Rare Diseases in Asia-Pacific

Melbourne, 16 July 2020 – Results from an EIU report launched today highlight three high-profile priorities for improving the management of rare diseases: correct and timely diagnosis, improved financial assistance and greater consideration for non-medical support. ‘Suffering in Silence: Assessing Rare Disease Awareness and Management in Asia-Pacific’, sponsored by CSL Behring, explores the challenges around the diagnosis and management of rare diseases across five Asia-Pacific economies: Australia, China, Japan, South Korea and Taiwan.

There are between 6,000 and 7,000 known rare diseases globally and, despite their classification as ‘rare’, they affect an estimated 258 million people in Asia-Pacific,[i][ii],[iii] approximately 50% of whom are children.[iv]

HCPs in this research report that, on average, only one in three of these rare disease patients receives the best-available, evidence-based care due to a lack of clinical guidelines, regulatory-approved medicine and funding for testing or treatment. This represents a significant disease burden and unmet need that cannot be ignored.

“Results from the EIU Report emphasize the urgent need to implement Australia’s National Strategic Action Plan for Rare Diseases, which was launched earlier this year by the Minister for Health,” said Nicole Millis, Chief Executive Officer of Rare Voices Australia.

“Building on existing strengths to formalize rare disease centers of excellence throughout Australia, will go a long way towards providing people living with a rare disease with the best-available, evidence-based care. Developing a national rare disease workforce strategy that is sustainable and responds to current and future demands, will help to reduce the challenges for healthcare professionals, including low awareness and knowledge levels. It is vital that we equip health professionals with the information and support they need to consider, investigate and refer for a potential rare disease diagnosis.”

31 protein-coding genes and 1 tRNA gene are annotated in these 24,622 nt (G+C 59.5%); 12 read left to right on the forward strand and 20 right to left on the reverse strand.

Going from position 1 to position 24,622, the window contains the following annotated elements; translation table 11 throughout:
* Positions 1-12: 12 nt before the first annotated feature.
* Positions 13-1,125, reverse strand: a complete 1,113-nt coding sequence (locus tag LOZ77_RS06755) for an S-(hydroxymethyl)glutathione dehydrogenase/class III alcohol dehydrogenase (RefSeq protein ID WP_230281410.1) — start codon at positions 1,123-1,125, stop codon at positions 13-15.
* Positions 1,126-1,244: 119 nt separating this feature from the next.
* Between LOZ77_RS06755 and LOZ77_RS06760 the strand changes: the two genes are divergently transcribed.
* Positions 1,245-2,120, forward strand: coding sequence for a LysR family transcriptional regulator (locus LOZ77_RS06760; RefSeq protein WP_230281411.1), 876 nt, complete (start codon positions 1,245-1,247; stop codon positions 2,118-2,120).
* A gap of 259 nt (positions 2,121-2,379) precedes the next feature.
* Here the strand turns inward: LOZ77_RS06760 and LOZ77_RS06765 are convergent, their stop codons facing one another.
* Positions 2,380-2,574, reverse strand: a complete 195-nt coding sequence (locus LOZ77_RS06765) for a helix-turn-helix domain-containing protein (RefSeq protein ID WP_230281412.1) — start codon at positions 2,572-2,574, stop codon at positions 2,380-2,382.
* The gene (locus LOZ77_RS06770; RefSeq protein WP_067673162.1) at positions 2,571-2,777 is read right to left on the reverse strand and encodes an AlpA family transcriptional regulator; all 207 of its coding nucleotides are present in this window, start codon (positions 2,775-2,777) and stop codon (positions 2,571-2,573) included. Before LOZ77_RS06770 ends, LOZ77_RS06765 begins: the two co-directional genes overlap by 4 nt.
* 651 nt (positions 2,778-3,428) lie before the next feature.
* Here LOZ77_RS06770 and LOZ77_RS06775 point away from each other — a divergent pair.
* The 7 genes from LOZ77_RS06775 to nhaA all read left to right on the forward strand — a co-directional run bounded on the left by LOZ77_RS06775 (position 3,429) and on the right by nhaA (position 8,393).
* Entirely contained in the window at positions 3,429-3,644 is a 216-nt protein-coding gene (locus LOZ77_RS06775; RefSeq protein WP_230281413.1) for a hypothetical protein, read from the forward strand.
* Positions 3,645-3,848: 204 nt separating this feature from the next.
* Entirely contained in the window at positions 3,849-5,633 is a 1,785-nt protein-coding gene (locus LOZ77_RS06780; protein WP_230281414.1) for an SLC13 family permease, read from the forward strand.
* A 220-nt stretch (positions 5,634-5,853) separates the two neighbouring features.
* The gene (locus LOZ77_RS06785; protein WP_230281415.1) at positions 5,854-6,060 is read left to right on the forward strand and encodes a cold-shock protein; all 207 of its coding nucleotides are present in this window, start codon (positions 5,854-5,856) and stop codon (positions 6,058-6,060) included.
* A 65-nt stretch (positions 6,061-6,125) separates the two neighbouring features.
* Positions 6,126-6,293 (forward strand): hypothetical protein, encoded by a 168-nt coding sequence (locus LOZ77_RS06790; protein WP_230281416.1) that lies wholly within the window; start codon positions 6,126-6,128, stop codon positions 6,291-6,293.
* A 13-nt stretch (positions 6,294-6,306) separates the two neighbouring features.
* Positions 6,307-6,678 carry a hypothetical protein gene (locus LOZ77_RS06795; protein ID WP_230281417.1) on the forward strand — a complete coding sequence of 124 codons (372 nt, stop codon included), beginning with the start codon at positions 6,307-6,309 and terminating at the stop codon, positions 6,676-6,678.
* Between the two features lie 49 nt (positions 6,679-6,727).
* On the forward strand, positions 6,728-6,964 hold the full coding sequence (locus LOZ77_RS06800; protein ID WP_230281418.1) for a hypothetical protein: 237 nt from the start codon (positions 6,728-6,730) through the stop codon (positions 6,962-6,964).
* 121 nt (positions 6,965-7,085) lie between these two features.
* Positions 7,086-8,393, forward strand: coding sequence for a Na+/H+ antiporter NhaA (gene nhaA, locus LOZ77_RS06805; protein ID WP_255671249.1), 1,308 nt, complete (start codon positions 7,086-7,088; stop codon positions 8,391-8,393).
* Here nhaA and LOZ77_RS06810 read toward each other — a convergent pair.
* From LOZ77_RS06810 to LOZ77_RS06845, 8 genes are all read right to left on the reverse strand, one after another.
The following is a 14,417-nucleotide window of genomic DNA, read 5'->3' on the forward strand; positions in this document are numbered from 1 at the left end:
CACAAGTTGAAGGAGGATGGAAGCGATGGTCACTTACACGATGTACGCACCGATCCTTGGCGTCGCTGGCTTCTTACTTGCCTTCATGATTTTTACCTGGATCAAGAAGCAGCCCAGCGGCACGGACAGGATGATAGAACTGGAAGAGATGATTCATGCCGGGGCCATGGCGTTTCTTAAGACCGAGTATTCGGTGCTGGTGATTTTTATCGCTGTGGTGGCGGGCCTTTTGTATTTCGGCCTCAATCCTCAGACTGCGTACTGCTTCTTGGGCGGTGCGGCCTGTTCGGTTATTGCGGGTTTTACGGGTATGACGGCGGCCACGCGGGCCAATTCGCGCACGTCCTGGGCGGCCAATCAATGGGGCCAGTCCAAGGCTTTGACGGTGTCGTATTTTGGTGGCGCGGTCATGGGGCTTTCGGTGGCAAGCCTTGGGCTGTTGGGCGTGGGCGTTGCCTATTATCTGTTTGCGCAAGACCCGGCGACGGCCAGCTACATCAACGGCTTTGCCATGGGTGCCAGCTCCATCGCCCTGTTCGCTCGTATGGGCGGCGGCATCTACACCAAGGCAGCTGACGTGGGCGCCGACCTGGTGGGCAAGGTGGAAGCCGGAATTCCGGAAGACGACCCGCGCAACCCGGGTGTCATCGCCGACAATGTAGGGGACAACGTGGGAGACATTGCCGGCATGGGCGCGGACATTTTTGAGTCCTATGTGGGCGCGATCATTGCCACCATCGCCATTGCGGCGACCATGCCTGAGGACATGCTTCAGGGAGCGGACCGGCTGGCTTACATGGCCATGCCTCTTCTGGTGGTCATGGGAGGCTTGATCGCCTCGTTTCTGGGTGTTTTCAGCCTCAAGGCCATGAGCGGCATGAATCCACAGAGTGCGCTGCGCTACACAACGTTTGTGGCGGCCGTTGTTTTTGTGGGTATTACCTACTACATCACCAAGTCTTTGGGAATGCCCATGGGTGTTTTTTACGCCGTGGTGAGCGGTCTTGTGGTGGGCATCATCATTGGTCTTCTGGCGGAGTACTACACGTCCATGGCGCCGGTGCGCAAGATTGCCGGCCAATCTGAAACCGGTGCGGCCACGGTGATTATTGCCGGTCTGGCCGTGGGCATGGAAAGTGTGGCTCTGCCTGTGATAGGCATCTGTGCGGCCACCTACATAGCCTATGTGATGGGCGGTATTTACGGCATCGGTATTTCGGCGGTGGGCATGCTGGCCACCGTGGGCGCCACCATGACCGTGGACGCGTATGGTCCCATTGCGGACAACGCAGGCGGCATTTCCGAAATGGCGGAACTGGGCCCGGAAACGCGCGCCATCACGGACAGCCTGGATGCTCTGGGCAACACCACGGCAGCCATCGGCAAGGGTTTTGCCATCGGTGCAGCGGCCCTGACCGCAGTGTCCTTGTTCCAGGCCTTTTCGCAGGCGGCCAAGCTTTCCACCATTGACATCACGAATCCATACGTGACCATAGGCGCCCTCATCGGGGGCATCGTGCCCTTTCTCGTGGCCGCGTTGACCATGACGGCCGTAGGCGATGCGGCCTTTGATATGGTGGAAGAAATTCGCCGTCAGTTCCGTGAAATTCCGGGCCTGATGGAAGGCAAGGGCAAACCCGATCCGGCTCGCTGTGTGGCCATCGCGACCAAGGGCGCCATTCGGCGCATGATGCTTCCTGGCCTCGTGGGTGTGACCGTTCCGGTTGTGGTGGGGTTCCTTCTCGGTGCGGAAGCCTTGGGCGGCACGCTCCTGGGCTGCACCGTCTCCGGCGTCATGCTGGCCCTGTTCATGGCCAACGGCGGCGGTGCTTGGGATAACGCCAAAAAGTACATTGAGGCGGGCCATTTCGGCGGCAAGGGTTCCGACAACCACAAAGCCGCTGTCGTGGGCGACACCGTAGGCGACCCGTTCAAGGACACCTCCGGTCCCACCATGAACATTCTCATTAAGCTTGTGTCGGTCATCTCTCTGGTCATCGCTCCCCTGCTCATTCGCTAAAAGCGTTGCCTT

As well as the three high-profile priorities for rare disease patients, the report also highlights currently achievable or near-term goals that policy makers could prioritize to make further improvements. These include better collection and use of data, enhanced HCP education, broader dissemination of available knowledge and the integration of social care through partnerships with patient representatives.

By creating a more holistic and unified approach to care, there is opportunity to improve the outlook for rare disease patients, assuring them of a decent quality of life, adequate financial support and a greater say in healthcare decisions that affect them.

Commenting on the findings, the report’s editor, Mr Jesse Quigley Jones said, “Our survey of HCPs across Asia-Pacific shows that they clearly need further support to better manage rare diseases, but are willing to collaborate with each other and the patient community to improve the care offered for those living with rare diseases. Health systems are slowly progressing towards more coordinated and integrated care, and a holistic approach in health policy that takes into account both the medical and social needs of the rare disease community is emerging in some economies.”